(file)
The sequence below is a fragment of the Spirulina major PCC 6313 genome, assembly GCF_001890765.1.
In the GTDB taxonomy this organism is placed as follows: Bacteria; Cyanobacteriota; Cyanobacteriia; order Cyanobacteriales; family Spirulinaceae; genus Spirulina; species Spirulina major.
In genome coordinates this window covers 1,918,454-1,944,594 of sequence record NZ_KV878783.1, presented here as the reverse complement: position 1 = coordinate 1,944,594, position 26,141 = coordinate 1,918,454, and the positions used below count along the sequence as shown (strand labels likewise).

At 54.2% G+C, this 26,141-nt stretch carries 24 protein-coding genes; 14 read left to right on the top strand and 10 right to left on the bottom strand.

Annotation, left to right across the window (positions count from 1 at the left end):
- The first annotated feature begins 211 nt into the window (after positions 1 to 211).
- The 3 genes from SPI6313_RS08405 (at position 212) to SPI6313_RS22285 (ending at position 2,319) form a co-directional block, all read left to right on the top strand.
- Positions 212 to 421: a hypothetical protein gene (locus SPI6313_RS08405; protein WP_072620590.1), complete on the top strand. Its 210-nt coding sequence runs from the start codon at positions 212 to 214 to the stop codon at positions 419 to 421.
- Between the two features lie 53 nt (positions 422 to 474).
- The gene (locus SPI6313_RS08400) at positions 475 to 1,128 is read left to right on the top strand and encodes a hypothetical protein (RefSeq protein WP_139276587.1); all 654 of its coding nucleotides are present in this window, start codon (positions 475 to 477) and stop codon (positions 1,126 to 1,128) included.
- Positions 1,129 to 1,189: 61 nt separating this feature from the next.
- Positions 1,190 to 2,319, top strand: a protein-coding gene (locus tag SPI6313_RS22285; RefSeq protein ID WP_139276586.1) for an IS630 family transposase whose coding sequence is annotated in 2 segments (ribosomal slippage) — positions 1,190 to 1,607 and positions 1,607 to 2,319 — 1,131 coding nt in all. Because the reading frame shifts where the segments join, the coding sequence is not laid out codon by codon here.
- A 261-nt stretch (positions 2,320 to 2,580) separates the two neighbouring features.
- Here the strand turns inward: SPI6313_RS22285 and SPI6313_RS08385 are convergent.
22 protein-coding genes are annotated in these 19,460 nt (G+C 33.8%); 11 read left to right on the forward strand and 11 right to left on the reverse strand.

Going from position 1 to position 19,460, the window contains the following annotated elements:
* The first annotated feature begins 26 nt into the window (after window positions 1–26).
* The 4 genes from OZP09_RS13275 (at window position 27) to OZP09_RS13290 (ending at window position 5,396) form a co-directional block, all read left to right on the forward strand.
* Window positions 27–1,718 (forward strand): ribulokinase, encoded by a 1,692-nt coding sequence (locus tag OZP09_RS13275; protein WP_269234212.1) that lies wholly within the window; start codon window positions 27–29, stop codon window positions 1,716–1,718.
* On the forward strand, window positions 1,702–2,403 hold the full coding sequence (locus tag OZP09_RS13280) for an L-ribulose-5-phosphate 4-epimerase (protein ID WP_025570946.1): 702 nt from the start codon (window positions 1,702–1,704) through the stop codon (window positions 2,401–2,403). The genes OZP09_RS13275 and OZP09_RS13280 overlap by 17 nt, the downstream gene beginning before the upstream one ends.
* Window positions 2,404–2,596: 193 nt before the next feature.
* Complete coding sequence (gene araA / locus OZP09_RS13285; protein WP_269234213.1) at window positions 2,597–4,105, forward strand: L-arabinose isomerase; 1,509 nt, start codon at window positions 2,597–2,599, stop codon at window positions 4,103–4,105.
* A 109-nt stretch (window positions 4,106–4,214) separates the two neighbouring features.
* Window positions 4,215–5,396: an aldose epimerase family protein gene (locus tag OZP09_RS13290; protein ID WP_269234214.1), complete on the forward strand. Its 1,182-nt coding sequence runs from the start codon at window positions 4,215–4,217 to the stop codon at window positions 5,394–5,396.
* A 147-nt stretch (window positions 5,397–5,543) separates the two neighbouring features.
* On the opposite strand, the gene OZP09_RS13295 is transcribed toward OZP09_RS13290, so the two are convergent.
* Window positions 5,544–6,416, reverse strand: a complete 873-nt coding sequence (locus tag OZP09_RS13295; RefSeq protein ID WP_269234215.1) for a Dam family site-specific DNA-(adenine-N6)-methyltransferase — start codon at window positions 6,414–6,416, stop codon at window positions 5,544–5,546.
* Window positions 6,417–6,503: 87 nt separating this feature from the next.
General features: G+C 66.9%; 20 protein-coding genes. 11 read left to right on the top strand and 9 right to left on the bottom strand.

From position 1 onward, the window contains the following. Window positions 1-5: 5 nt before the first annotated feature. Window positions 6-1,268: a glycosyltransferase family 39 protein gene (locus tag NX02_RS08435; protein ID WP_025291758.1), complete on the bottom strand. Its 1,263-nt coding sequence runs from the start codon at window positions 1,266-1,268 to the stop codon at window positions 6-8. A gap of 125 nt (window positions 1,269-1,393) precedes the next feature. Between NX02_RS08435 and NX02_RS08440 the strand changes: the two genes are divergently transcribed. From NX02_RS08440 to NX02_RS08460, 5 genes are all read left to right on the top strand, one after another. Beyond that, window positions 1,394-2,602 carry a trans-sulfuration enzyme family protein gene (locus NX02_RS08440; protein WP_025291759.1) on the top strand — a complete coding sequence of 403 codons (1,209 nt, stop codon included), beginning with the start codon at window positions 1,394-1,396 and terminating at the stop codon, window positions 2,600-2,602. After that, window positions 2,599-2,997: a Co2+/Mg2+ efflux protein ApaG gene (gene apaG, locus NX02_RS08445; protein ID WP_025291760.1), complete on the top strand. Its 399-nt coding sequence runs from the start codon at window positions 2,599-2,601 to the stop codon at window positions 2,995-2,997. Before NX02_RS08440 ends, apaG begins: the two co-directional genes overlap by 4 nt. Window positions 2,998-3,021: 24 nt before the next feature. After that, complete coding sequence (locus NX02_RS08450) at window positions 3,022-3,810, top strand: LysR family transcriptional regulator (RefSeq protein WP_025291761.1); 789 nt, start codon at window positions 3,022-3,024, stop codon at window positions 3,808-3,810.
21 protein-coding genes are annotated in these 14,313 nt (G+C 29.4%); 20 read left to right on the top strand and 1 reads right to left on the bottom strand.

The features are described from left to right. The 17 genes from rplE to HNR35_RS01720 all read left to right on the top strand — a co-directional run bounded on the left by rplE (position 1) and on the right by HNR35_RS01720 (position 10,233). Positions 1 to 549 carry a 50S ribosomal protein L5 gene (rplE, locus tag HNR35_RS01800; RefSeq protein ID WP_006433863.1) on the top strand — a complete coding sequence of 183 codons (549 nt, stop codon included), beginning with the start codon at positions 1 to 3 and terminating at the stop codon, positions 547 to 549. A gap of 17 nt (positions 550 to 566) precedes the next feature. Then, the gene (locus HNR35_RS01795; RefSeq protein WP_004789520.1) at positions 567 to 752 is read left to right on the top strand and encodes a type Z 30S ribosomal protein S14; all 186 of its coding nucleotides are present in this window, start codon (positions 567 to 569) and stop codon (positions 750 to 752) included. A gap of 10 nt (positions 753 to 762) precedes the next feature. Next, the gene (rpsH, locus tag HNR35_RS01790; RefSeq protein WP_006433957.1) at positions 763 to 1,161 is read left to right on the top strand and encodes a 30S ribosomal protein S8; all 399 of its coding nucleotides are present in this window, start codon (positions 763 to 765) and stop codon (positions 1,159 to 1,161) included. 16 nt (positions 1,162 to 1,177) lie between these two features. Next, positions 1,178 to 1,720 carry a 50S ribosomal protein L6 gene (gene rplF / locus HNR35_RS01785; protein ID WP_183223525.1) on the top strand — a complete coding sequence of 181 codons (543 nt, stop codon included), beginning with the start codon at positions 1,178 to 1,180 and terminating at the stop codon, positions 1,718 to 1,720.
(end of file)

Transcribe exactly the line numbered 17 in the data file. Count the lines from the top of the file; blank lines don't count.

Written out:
* The first annotated feature begins 26 nt into the window (after window positions 1–26).